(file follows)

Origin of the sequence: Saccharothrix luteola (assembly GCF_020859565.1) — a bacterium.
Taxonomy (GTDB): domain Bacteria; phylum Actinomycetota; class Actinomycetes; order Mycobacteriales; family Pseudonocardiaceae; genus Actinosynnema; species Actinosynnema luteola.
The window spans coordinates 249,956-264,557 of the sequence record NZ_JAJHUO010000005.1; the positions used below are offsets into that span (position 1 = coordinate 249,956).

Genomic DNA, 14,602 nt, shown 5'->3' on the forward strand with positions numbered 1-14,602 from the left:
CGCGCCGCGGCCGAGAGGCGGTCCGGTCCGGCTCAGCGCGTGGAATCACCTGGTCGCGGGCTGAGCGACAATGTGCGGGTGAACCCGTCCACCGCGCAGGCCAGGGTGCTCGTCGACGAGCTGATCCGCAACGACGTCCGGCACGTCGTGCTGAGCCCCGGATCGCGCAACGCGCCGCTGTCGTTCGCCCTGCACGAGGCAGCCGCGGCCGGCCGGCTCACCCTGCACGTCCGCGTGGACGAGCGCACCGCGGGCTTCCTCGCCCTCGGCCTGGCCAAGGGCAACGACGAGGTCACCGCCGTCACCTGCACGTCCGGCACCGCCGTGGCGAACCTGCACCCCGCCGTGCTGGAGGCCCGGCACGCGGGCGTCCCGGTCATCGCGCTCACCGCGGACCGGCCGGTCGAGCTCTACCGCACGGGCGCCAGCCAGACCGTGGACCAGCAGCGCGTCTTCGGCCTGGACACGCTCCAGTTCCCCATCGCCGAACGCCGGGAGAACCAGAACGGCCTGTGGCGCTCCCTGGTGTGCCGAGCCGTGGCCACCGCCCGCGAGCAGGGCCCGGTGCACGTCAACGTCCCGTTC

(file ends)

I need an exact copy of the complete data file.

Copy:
Origin of the sequence: Saccharothrix luteola (assembly GCF_020859565.1) — a bacterium.
Taxonomy (GTDB): domain Bacteria; phylum Actinomycetota; class Actinomycetes; order Mycobacteriales; family Pseudonocardiaceae; genus Actinosynnema; species Actinosynnema luteola.
The window spans coordinates 249,956-264,557 of the sequence record NZ_JAJHUO010000005.1; the positions used below are offsets into that span (position 1 = coordinate 249,956).

Genomic DNA, 14,602 nt, shown 5'->3' on the forward strand with positions numbered 1-14,602 from the left:
CGCGCCGCGGCCGAGAGGCGGTCCGGTCCGGCTCAGCGCGTGGAATCACCTGGTCGCGGGCTGAGCGACAATGTGCGGGTGAACCCGTCCACCGCGCAGGCCAGGGTGCTCGTCGACGAGCTGATCCGCAACGACGTCCGGCACGTCGTGCTGAGCCCCGGATCGCGCAACGCGCCGCTGTCGTTCGCCCTGCACGAGGCAGCCGCGGCCGGCCGGCTCACCCTGCACGTCCGCGTGGACGAGCGCACCGCGGGCTTCCTCGCCCTCGGCCTGGCCAAGGGCAACGACGAGGTCACCGCCGTCACCTGCACGTCCGGCACCGCCGTGGCGAACCTGCACCCCGCCGTGCTGGAGGCCCGGCACGCGGGCGTCCCGGTCATCGCGCTCACCGCGGACCGGCCGGTCGAGCTCTACCGCACGGGCGCCAGCCAGACCGTGGACCAGCAGCGCGTCTTCGGCCTGGACACGCTCCAGTTCCCCATCGCCGAACGCCGGGAGAACCAGAACGGCCTGTGGCGCTCCCTGGTGTGCCGAGCCGTGGCCACCGCCCGCGAGCAGGGCCCGGTGCACGTCAACGTCCCGTTC